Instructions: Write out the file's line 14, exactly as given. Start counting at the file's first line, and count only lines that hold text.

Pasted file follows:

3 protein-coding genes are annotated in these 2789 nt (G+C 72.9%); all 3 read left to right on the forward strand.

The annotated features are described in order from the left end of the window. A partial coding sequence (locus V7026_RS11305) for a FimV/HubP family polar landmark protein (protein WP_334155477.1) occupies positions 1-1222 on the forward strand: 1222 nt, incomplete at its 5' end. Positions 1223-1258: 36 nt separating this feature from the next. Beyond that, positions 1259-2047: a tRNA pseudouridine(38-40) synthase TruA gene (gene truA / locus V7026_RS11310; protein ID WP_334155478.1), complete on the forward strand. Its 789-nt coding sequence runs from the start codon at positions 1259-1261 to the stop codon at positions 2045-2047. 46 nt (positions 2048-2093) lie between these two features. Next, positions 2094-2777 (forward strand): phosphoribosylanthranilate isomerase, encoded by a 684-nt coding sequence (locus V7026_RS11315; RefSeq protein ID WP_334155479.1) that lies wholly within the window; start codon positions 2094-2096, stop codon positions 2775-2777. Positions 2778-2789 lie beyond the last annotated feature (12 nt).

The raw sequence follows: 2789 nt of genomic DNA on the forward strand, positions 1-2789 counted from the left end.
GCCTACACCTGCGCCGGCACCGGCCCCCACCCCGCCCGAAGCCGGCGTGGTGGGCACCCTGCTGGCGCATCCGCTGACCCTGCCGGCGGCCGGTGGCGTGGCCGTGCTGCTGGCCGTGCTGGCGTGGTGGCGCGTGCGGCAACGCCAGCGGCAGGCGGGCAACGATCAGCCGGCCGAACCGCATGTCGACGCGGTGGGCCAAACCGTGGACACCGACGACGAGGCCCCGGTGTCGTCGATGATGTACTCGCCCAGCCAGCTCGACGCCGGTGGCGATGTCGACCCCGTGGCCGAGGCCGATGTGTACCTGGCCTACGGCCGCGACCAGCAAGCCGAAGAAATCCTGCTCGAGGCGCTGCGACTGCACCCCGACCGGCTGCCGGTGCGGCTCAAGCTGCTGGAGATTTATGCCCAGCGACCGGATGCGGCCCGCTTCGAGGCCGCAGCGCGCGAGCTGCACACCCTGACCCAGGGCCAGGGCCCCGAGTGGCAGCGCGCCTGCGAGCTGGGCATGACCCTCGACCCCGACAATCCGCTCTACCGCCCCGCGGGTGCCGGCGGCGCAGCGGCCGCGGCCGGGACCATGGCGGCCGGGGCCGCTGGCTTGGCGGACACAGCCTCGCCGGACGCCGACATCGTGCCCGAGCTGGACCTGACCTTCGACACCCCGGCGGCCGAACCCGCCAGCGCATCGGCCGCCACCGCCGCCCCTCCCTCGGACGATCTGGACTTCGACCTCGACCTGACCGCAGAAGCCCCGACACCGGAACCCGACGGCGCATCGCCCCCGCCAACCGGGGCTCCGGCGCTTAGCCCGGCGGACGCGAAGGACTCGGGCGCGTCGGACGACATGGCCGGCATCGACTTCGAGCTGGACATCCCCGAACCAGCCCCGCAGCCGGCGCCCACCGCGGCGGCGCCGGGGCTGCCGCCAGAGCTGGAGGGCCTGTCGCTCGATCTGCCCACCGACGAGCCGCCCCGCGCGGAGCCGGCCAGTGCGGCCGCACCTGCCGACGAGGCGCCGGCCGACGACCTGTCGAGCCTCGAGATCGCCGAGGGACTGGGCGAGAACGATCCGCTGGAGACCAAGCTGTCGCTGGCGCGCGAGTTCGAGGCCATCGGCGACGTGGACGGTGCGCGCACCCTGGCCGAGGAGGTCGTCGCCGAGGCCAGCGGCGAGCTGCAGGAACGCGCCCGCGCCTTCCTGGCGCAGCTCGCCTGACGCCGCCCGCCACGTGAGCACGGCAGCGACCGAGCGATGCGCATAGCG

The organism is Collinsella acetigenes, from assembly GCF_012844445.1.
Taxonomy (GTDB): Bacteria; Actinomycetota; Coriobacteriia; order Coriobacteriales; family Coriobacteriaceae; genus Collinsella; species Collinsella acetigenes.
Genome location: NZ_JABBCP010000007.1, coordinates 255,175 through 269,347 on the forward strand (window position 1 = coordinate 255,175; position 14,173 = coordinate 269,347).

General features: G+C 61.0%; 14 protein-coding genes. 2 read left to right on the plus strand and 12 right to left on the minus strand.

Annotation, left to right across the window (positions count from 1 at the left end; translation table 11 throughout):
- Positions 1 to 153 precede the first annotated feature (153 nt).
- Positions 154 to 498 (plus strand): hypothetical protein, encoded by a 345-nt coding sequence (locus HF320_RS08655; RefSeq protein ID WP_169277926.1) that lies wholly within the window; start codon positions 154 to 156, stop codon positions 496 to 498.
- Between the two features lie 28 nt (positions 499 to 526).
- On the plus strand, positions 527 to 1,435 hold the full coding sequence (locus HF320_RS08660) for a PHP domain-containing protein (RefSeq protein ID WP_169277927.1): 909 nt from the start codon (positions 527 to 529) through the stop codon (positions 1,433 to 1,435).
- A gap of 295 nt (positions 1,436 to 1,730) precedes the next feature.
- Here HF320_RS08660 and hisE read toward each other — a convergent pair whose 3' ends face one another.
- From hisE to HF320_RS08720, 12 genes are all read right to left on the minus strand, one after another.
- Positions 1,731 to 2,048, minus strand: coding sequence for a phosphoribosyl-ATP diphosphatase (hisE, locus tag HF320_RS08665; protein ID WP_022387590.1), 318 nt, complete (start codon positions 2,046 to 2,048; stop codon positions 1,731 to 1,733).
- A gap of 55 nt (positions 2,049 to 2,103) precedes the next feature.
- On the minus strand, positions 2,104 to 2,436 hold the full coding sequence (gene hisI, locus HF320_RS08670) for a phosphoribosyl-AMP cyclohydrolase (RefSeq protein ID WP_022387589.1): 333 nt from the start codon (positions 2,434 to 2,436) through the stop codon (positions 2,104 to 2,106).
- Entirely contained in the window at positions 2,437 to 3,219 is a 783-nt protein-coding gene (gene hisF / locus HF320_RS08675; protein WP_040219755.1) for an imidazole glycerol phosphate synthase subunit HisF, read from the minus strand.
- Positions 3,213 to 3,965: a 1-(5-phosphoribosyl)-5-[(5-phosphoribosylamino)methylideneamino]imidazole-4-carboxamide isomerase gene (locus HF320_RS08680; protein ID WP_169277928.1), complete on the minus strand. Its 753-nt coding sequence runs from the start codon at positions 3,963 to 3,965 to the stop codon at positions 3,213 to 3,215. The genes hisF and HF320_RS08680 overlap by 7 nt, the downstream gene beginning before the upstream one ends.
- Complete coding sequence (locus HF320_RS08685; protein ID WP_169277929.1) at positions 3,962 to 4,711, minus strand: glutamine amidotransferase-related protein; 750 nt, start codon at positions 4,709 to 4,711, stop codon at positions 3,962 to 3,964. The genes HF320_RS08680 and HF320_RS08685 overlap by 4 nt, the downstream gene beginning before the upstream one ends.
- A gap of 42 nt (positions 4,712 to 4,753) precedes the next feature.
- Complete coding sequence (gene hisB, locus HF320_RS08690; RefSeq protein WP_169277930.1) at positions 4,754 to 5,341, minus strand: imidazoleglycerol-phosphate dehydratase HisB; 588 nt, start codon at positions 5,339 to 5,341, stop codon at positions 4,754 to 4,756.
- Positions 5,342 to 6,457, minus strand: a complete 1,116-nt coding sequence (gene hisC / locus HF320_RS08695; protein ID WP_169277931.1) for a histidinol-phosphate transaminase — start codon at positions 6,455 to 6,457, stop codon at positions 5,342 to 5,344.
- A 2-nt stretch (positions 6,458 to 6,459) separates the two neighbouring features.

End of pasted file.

- A gap of 295 nt (positions 1,436 to 1,730) precedes the next feature.